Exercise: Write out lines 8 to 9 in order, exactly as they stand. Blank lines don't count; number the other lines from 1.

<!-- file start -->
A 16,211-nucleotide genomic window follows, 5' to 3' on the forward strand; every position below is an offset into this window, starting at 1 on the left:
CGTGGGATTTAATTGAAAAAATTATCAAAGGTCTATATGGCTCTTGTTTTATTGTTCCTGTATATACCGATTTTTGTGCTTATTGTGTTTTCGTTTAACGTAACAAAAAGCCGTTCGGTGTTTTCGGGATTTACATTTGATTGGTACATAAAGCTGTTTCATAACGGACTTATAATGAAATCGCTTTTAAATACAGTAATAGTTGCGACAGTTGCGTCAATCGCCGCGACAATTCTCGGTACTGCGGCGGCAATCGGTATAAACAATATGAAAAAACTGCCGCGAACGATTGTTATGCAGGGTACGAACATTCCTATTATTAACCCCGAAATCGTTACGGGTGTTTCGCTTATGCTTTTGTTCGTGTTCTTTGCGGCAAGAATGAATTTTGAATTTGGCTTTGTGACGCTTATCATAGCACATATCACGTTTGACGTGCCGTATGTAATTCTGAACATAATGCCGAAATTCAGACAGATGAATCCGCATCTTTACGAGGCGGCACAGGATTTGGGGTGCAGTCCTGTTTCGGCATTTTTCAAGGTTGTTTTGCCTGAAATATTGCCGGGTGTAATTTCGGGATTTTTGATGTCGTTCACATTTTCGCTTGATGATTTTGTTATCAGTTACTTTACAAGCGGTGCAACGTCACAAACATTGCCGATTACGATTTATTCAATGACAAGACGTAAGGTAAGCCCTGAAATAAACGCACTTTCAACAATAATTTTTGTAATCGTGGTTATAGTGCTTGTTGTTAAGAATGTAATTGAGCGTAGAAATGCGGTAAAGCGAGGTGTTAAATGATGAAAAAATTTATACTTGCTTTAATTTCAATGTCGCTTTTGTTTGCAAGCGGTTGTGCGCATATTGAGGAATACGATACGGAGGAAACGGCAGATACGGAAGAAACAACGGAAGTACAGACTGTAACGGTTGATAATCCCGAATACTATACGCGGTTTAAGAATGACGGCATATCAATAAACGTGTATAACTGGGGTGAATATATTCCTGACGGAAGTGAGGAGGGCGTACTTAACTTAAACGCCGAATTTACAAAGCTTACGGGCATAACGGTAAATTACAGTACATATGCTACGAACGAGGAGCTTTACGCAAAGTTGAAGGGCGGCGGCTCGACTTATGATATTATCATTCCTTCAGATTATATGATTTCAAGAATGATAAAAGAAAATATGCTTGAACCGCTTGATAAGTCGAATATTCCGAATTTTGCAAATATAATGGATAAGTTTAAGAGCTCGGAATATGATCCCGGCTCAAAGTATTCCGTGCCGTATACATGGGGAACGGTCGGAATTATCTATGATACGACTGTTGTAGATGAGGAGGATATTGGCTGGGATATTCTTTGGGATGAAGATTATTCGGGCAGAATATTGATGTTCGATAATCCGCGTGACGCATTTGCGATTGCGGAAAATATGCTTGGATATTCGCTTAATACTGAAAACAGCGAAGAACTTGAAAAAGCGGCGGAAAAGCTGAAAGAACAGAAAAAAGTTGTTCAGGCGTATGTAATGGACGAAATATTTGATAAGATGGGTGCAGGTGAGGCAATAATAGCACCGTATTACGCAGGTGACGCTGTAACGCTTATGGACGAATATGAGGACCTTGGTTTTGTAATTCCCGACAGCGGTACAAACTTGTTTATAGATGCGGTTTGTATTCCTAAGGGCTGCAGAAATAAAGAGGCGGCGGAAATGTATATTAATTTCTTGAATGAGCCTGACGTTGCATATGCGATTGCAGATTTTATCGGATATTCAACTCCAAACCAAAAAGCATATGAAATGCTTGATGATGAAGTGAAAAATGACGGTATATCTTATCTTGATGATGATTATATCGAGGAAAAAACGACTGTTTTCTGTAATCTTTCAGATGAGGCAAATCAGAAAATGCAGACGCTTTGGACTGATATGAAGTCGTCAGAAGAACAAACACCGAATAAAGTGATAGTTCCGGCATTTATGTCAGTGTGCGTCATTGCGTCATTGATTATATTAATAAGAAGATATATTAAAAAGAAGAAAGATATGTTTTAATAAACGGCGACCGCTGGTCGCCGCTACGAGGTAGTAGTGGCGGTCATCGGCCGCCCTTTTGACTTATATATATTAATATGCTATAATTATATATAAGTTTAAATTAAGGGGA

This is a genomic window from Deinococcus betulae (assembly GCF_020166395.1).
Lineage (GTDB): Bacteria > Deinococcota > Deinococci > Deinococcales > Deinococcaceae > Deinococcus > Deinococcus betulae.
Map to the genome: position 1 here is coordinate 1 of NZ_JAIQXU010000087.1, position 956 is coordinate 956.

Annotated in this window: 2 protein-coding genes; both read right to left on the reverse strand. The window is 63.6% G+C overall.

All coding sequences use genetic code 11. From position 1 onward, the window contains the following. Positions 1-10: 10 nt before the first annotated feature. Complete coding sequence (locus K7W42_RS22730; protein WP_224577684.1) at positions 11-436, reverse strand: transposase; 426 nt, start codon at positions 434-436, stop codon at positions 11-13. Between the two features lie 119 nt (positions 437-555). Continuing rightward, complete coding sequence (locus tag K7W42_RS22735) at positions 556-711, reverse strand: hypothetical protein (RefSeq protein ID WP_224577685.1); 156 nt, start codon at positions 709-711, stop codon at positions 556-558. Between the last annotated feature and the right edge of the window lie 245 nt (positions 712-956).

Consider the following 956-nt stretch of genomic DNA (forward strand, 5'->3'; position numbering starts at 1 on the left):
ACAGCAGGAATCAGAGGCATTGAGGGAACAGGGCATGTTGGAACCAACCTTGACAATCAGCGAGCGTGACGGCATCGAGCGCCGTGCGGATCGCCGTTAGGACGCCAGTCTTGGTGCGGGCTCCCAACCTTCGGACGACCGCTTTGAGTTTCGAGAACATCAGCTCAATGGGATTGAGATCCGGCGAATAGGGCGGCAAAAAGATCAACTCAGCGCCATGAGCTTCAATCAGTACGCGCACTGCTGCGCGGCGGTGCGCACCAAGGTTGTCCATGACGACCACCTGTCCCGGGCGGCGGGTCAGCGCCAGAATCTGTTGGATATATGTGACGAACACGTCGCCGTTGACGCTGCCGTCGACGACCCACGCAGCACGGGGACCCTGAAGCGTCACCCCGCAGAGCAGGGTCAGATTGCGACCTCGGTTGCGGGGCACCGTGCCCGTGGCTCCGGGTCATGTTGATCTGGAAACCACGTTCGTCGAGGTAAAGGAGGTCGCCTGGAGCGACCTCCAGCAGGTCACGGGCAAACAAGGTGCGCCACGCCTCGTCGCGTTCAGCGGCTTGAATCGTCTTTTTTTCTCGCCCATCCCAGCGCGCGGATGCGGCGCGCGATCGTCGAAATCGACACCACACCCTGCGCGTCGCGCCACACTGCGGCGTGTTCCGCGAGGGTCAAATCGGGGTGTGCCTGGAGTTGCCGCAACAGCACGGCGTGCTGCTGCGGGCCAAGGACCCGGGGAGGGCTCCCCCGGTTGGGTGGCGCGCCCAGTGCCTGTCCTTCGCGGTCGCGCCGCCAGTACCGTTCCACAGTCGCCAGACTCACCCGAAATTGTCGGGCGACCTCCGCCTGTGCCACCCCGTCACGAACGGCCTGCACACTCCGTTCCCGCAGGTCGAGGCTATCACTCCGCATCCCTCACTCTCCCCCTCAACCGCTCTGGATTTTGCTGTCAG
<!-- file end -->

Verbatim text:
Consider the following 956-nt stretch of genomic DNA (forward strand, 5'->3'; position numbering starts at 1 on the left):
ACAGCAGGAATCAGAGGCATTGAGGGAACAGGGCATGTTGGAACCAACCTTGACAATCAGCGAGCGTGACGGCATCGAGCGCCGTGCGGATCGCCGTTAGGACGCCAGTCTTGGTGCGGGCTCCCAACCTTCGGACGACCGCTTTGAGTTTCGAGAACATCAGCTCAATGGGATTGAGATCCGGCGAATAGGGCGGCAAAAAGATCAACTCAGCGCCATGAGCTTCAATCAGTACGCGCACTGCTGCGCGGCGGTGCGCACCAAGGTTGTCCATGACGACCACCTGTCCCGGGCGGCGGGTCAGCGCCAGAATCTGTTGGATATATGTGACGAACACGTCGCCGTTGACGCTGCCGTCGACGACCCACGCAGCACGGGGACCCTGAAGCGTCACCCCGCAGAGCAGGGTCAGATTGCGACCTCGGTTGCGGGGCACCGTGCCCGTGGCTCCGGGTCATGTTGATCTGGAAACCACGTTCGTCGAGGTAAAGGAGGTCGCCTGGAGCGACCTCCAGCAGGTCACGGGCAAACAAGGTGCGCCACGCCTCGTCGCGTTCAGCGGCTTGAATCGTCTTTTTTTCTCGCCCATCCCAGCGCGCGGATGCGGCGCGCGATCGTCGAAATCGACACCACACCCTGCGCGTCGCGCCACACTGCGGCGTGTTCCGCGAGGGTCAAATCGGGGTGTGCCTGGAGTTGCCGCAACAGCACGGCGTGCTGCTGCGGGCCAAGGACCCGGGGAGGGCTCCCCCGGTTGGGTGGCGCGCCCAGTGCCTGTCCTTCGCGGTCGCGCCGCCAGTACCGTTCCACAGTCGCCAGACTCACCCGAAATTGTCGGGCGACCTCCGCCTGTGCCACCCCGTCACGAACGGCCTGCACACTCCGTTCCCGCAGGTCGAGGCTATCACTCCGCATCCCTCACTCTCCCCCTCAACCGCTCTGGATTTTGCTGTCAG